Tattoo Artist Donates Work To Help Cover Gang Tattoos

Kirk Mitchell (The Denver Post)

June 14, 2010

When Matt Marquez had a bulldog gang tattoo covered up with a gypsy woman on his arm, it was symbolic of a larger transformation from gang leader to family man.

“I was a dirty scoundrel. That’s who I was. Now I’ve got three kids,” Marquez said. “I don’t want anything to happen to them.”

The large gang tattoo had repeatedly drawn the convict into street fights with gang members, made it tougher for him to get jobs and was a constant reminder of why he attended 30 funerals of young friends and relatives.

Enter tattoo artist Chris “Lil’ Devil” Klein.

Klein, 35, donates his work for gang members trying to change their lives and forswear violence.

On Thursday, Klein inked over the bulldog and gang tribute on Marquez’s left arm in a charitable gesture that could help Marquez put gang life behind him forever.

“I admire people who are trying to change their lives,” said Klein, who owns That Scary Place Tattoo and Piercing Studio at 7739 E. Colfax Ave.

Though tattoos of his two daughters, a rubber duck and a purple hippopotamus cover his arms and neck, he knows what it’s like to be judged merely because of his body art.

That is why Klein has for years offered his tattooing talent for free to gang members who regret emblazoning their bodies with swastikas, tagger symbols and gang names in ornate old- English lettering.

A lot of Klein’s referrals come from Denver cops who have gotten tattoos at his shop. They tell him about convicts who want to escape gangs.

It can be a dangerous transition.

Several years ago, a hit was put out on the life of a friend of Klein’s who had moved from California to Colorado to escape gangs.

Gang members spread descriptions of the man’s tattoos around, much like police sending a description to catch a fugitive. His tattoos identified him better than a photograph.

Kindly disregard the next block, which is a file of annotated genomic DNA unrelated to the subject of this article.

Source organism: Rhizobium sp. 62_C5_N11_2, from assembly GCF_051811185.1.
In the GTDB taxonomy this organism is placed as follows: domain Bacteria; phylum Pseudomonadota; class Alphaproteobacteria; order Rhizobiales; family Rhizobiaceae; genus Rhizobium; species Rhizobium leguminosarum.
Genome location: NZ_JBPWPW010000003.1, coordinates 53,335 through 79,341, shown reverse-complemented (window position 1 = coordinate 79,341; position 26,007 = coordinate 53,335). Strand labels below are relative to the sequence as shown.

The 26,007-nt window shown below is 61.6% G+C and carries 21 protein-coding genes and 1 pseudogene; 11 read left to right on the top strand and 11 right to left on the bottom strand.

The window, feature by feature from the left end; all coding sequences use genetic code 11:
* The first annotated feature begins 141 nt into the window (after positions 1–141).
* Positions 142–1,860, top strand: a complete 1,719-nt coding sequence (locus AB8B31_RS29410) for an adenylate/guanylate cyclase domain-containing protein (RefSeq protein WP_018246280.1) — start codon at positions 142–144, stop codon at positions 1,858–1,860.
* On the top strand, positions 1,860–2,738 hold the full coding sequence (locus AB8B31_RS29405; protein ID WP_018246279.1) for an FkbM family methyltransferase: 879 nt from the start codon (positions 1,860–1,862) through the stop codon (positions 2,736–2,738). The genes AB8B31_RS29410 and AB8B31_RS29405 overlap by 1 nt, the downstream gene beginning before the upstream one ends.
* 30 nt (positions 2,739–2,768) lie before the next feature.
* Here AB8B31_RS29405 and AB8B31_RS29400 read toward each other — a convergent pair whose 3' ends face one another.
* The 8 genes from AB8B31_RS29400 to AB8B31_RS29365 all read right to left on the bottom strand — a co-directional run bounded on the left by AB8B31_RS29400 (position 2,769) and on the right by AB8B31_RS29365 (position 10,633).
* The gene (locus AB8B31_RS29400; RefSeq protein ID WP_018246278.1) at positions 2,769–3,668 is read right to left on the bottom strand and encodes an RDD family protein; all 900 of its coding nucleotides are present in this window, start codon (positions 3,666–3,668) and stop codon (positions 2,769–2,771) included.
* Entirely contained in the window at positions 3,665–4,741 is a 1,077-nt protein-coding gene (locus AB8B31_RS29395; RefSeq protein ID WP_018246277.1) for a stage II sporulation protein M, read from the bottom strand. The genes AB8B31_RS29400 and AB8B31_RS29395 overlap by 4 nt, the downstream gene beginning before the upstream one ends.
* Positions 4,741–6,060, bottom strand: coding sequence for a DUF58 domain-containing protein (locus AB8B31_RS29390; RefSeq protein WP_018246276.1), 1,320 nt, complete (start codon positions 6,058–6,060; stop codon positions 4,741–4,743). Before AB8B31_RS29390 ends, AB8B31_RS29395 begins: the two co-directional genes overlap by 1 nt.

Klein’s friend had his forearm tattoo of a large brick wall with an X over it replaced with an African design.

Klein has turned gang symbols or drawings of AK-47s into beautiful señoritas in sedate country scenes.

He is particularly proud of turning one former white supremacist’s swastika-covered back into a Japanese-themed lake scene with a colorful koi fish splashing out of the water.

Klein doesn’t promise gang members their new tattoos won’t lead to some long stares in grocery-store lines, but artistic tattoos don’t carry the same stigma or put up barriers that gang tattoos do, he said.

Marquez, 31, who is on probation for theft and wants to go straight, got his bulldog tattoo in jail from a fellow gang member who used a guitar string as a needle.

Years later, as relatives and fellow gang members were killed or sent to prison for life, gang life lost its allure for Marquez. The deciding factor was how it affected his growing family when he went to jail and his wife considered divorcing him, he said.

“I don’t sell drugs or gangbang no more,” said Marquez, adding that he is a retail salesman.

He doesn’t make as much money, but he’s happier.

Marquez has been wearing long-sleeve shirts when he takes his daughter and two sons, ranging in age from 2 to 9, to the park.

The bulldog vanished Thursday in a gypsy’s long curling black hair.

“I’m going to put on a tank top,” Marquez said.

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